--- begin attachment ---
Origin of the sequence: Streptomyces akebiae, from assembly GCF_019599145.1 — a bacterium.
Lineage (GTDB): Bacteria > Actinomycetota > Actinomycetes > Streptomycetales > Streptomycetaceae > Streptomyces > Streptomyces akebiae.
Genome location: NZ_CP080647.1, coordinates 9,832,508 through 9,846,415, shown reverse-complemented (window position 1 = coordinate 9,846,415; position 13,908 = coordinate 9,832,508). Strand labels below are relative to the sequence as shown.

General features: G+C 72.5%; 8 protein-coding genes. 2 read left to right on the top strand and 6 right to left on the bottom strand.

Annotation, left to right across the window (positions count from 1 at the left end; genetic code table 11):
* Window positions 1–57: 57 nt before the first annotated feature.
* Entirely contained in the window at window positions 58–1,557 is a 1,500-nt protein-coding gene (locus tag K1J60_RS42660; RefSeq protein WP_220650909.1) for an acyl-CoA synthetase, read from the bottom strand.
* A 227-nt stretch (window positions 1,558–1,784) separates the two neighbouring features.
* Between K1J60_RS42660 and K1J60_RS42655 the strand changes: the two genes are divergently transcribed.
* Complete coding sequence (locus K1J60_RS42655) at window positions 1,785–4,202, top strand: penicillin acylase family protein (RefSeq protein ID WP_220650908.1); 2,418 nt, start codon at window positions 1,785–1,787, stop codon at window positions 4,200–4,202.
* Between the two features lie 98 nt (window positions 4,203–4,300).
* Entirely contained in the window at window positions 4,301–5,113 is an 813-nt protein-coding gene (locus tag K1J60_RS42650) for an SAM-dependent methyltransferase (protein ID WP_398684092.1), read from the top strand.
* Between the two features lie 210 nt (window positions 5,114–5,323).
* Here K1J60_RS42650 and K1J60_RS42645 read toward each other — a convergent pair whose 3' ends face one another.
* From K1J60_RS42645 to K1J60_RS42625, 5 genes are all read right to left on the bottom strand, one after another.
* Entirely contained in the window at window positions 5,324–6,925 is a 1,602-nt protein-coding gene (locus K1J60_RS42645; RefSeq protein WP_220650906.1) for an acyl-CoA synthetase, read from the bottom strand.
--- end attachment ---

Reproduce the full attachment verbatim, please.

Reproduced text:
Origin of the sequence: Streptomyces akebiae, from assembly GCF_019599145.1 — a bacterium.
Lineage (GTDB): Bacteria > Actinomycetota > Actinomycetes > Streptomycetales > Streptomycetaceae > Streptomyces > Streptomyces akebiae.
Genome location: NZ_CP080647.1, coordinates 9,832,508 through 9,846,415, shown reverse-complemented (window position 1 = coordinate 9,846,415; position 13,908 = coordinate 9,832,508). Strand labels below are relative to the sequence as shown.

General features: G+C 72.5%; 8 protein-coding genes. 2 read left to right on the top strand and 6 right to left on the bottom strand.

Annotation, left to right across the window (positions count from 1 at the left end; genetic code table 11):
* Window positions 1–57: 57 nt before the first annotated feature.
* Entirely contained in the window at window positions 58–1,557 is a 1,500-nt protein-coding gene (locus tag K1J60_RS42660; RefSeq protein WP_220650909.1) for an acyl-CoA synthetase, read from the bottom strand.
* A 227-nt stretch (window positions 1,558–1,784) separates the two neighbouring features.
* Between K1J60_RS42660 and K1J60_RS42655 the strand changes: the two genes are divergently transcribed.
* Complete coding sequence (locus K1J60_RS42655) at window positions 1,785–4,202, top strand: penicillin acylase family protein (RefSeq protein ID WP_220650908.1); 2,418 nt, start codon at window positions 1,785–1,787, stop codon at window positions 4,200–4,202.
* Between the two features lie 98 nt (window positions 4,203–4,300).
* Entirely contained in the window at window positions 4,301–5,113 is an 813-nt protein-coding gene (locus tag K1J60_RS42650) for an SAM-dependent methyltransferase (protein ID WP_398684092.1), read from the top strand.
* Between the two features lie 210 nt (window positions 5,114–5,323).
* Here K1J60_RS42650 and K1J60_RS42645 read toward each other — a convergent pair whose 3' ends face one another.
* From K1J60_RS42645 to K1J60_RS42625, 5 genes are all read right to left on the bottom strand, one after another.
* Entirely contained in the window at window positions 5,324–6,925 is a 1,602-nt protein-coding gene (locus K1J60_RS42645; RefSeq protein WP_220650906.1) for an acyl-CoA synthetase, read from the bottom strand.